Washington state’s experiment with pre-paid mail-in ballots didn’t turn out as predicted with no increase in voter turnout in the 2018 election, state officials confirmed.
The state paid $1.2 million for 38 counties — King County was the lone exception – to cover the postage on mail-in ballots in an effort to increase voter turnout. But a funny thing happened on the way to the ballot box — nothing new.
“It does appear, at least in the primary — and the general (election) trend is also looking the same – that the statewide turnout is the same as 2010 in both the primary and then the general,” said Washington Secretary of State Kim Wyman.
In their analysis, officials drew comparisons with the voter turnout numbers in the 2010 midterm elections which had, essentially, same slate including U.S. Senate. By comparison, the 2018 primary race showed voter participation improvement in one-third of the counties and a decline in the other two-thirds.
“It’s kind of a mixed bag,” Wyman said. “We’re still reviewing the data.”
In May of this year, state elected officials touted the state-paid ballots as a way to get more registered voters to participate. Gov. Jay Inslee, who backed the effort, told the Associated Press on May 15: “More voter participation makes for a stronger democracy. Because Washington is a vote-by-mail state, pre-paid postage is one important way we can reduce barriers to casting ballots.”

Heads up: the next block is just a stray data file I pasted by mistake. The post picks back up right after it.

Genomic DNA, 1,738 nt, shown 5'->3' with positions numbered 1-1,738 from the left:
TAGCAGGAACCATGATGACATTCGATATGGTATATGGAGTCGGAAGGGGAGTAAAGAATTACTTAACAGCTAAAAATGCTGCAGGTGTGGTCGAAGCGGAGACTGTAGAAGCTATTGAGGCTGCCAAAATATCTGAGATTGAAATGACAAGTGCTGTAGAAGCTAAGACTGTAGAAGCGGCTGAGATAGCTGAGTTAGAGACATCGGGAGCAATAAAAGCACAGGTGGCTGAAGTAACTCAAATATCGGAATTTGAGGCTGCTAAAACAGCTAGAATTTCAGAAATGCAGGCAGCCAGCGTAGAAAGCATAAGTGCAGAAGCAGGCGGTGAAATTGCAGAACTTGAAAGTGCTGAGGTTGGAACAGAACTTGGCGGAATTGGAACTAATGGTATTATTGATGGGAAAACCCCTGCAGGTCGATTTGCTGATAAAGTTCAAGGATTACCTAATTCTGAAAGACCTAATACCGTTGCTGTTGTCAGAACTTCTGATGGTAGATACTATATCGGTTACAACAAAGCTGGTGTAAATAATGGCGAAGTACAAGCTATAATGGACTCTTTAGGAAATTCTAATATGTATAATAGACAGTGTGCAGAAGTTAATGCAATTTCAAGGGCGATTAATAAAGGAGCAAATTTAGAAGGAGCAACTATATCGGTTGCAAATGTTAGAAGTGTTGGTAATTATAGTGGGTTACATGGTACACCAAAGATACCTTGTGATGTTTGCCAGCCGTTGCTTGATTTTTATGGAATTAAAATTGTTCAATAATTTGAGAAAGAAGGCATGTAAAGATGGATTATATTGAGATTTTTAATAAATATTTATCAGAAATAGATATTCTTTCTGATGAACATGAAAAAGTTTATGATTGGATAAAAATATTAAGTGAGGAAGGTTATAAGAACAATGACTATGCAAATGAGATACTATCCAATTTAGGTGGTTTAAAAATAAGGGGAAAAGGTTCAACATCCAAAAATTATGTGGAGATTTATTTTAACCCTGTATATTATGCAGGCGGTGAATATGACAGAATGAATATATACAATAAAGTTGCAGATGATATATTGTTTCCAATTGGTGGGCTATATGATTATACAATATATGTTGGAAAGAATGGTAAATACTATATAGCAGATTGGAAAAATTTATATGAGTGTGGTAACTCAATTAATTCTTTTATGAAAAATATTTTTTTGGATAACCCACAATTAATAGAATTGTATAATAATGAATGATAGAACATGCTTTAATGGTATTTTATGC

Early results show that it didn’t seem to matter much. Early tests indicated that some local, special elections did benefit from pre-paid postage. Statewide though, voter participation increases in some counties were matched by decreases in others. And the numbers showed that that the central driving force remains the same as it ever was: which elections are in play.
King County started the push to pay for mail-in ballots in April of 2018 when County Executive Dow Constantine allocated $381,000 to pay for ballot postage within the county. One month later, Wyman’s office followed suit statewide saying it was unfair for voters in only one county to get free postage.
Now, Wyman said, the static voter turnout numbers indicate that the Legislature might not be warm to funding government-paid postage moving ahead.
“I think if we had seen stronger voter turnout, I’d be a stronger advocate (for continued state ballot-postage funding),” Wyman said.
“Was it nice for the state to do this for voters? Sure it was,” she added.
But she got an earful from both the people who supported the effort and those who saw it as a waste of taxpayer money. The larger point that lawmakers should deal with, she said, is that the state does not adequately cover the cost of the elections it requires the counties to hold.
The smaller and midsize counties have to dip into their general funds to pay staffing costs for elections.
“The state doesn’t pay its share of election costs,” she said. “We need to have that conversation in the Legislature.”